Two Japan Foundation-organized exhibitions aim to draw Japanese culture closer to Korea
A smart choice for poor guitarists who have nowhere to practice but their tiny rented rooms: a Yamaha guitar whose volume can be adjusted and has a headphone output so that neighbors will not be disturbed.
An electronic piano by the same Japanese company, which looks like a grand piano with at least two thirds of its back part cut off, will also come in handy in the narrow homes of Tokyo. It could be pushed against a wall and take up very little space.
Both products can be found at the exhibition “WA: The Spirit of Harmony and Japanese Design Today,” currently underway at the Korean Foundation Cultural Center in Sunhwa-dong, central Seoul. The show explains why adjectives such as “minimal,” “delicate” and, surprisingly, “thoughtful,” cannot help but be used to describe products made in Japan.
“The spirit of ‘wa,’ or harmony in Japanese, is to blend conflicting concepts like traditional craft and high technology or Japanese and Occidental, and sublimate them into a higher dimension. This spirit is the foundation of the dynamism found in contemporary Japanese product manufacturing,” said Noriko Kawakami, curator of the exhibition, at the exhibition opening Friday.
“This exhibition is a little different from those that introduce cutting-edge designs. It does introduce designs from after 2000 but mostly consists of historically important designs that were created over 50 years ago and are continuously used by the Japanese in their everyday life.”
“Shiraki Tsukushi Bento,” a lunch box made by bending thin sheets of Akita cedar. (The Korea Foundation)
The show is arranged like a mini department store, showcasing 161 products divided into 12 categories ― “Tableware,” “Bathware,” “Consumer Electronics,” “Digital Technology,” “Play Products,” “Stationery,” “Miscellaneous Housewares,” “Apparel and Accessories,” “Wraps and Bags,” “Transportation,” “Furniture” and “Lighting Fixtures” ― and six key words ― “Cute,” “Crafted,” “Fine-Grained,” “Tactile,” “Minimal” and “Thoughtful.”
Found at the crossing point of “Stationery” and “Thoughtful” is a thumbtack named “Soft Pin,” produced by KOKUYO S&T Co. Unlike regular thumbtacks, “Soft Pin” has a centimeter-wide rubber ring that encircles the pin part to protect your fingers from being pricked when they are not being used. To stick it on, one can simply push the pin through the rubber ring.
“Little Baker Boya,” included in the “Cute” and “Tableware” categories, is an adorable green kitchen utensil holder that looks like a worker wearing a safety helmet. It was produced by Lampas Inc.
“Little Baker Boya,” a kitchen utensil holder (The Korea Foundation)
Exhibits also include design products that are over half a century old, such as the commonly used “G-type Soy Sauce Bottle” by Hakusan Porcelain Co. which was first produced in 1958 and “Elephant Kumiki,” a wooden elephant-shaped block toy produced by Yamanaka Kumiki Works in 1931.
Organized by The Japan Foundation and Public Information and Cultural Center Embassy of Japan, the touring exhibition first kicked off in Paris, France, in 2008. It toured around different cities in Europe and came to Korea, which is the final stop before ending its journey in Tokyo later this year.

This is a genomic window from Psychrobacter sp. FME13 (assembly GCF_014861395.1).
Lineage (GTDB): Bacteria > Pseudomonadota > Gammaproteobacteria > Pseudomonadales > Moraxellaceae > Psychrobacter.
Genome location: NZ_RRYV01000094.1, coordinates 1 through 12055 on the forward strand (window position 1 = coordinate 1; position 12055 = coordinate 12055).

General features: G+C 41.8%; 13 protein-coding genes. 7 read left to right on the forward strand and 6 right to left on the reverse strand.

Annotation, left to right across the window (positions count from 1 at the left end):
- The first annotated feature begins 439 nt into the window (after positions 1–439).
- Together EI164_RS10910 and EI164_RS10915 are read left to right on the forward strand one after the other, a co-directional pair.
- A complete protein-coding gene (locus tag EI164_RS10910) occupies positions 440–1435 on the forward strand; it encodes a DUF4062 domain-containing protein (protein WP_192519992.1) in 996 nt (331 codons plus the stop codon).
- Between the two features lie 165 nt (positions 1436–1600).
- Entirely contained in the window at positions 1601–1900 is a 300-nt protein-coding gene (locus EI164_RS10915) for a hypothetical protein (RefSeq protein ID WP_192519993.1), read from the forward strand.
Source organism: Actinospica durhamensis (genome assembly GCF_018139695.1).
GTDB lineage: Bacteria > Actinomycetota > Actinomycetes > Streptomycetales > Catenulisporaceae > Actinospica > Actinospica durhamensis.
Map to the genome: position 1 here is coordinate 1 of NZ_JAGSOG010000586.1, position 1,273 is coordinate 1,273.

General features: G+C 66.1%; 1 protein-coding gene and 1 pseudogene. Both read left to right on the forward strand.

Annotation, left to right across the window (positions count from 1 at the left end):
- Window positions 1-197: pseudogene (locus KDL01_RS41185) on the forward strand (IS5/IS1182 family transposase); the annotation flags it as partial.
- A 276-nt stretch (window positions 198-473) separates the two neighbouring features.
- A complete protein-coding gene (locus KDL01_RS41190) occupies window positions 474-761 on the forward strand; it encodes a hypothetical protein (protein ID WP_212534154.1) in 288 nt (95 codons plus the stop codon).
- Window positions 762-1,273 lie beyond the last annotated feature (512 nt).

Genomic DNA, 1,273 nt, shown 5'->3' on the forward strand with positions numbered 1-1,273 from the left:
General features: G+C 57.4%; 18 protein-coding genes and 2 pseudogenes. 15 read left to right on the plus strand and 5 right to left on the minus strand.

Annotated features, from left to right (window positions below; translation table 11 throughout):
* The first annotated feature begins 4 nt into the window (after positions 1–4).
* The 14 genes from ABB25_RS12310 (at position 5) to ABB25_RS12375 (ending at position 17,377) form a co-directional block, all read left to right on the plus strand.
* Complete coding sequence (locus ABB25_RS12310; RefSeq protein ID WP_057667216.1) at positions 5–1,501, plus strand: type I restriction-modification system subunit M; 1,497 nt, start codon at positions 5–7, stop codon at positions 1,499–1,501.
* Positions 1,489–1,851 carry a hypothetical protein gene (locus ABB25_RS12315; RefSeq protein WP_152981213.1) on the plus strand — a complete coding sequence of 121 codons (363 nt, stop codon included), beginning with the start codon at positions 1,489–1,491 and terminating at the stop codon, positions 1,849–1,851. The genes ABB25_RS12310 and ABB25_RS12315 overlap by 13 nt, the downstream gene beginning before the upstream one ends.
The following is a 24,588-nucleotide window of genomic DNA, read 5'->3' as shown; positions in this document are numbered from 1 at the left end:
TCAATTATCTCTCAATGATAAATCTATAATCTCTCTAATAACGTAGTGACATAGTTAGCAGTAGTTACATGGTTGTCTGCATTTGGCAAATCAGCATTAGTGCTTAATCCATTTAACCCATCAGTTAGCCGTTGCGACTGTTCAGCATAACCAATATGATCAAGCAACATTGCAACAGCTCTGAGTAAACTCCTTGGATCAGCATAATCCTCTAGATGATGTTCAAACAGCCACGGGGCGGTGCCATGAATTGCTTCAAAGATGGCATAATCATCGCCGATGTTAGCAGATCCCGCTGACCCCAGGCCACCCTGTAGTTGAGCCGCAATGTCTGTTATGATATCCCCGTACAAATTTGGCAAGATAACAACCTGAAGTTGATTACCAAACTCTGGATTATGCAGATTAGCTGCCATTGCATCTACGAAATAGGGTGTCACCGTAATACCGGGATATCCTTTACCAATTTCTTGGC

Here, the exhibition is co- hosted by The Korea Foundation and is held as part of the two Japanese organization’s cultural project for 2011: “The New Era: Korea-Japan Collaboration for the Future.”
Another art show included in the project is “Seoul Square Media Canvas 2011 K-J collaboration,” which can be spotted on the gigantic screen on the hard-to-miss Seoul Square building right across from Seoul Station in central Seoul at nighttime.
The wall of Seoul Square shows a scene from “With or Without you” by Mioon (Gana Art Center)
The screen has been showcasing media works by various artists from 6 p.m. to 11:30 p.m. since Nov. 2009. On every Tuesday, Thursday, Saturday and Sunday until March 31, the screen will be showcasing collaboration works by two teams of Korean and Japanese media artists.
Masayuki Akamatsu from Japan and Yang Min-ha from Korea, who form the first team, each searched to find Korea in Japan and Japan in Korea, respectively, to express how each culture was being accepted in the other.
“I feel dizzy when I visit Korea, as if I had been dropped into a parallel world. It is because the view of the streets and the people are very similar (to that of Japan) but are also clearly different in some parts. Finding such similarity, difference and the merge of the two is a very provocative and important work,” said Akamatsu.
The second team ― Japanese media artist Daito Manabe and Korean media artist duo Mioon ― focused on finding similar yet different facial and behavioral characteristics of the people from the two countries.
Mioon used group photos from each country for the project.
“The image of figures in group photos reveals more than simply help remembering the past. Being included in a group has a more special meaning in both Korea and Japan than in other cultures,” said Mioon.
The exhibition “WA: The Spirit of Harmony and Japanese Design Today” runs through March 19 at the Korea Foundation Cultural Center in Sunhwa-dong, central Seoul. Admission is free. For more information, call (02) 2151-6500 or visit www.kfcenter.or.kr.
For more information on “Seoul Square Media Canvas 2011 K-J collaboration” project, visit www.ganamplanet.com.
By Park Min-young (email@example.com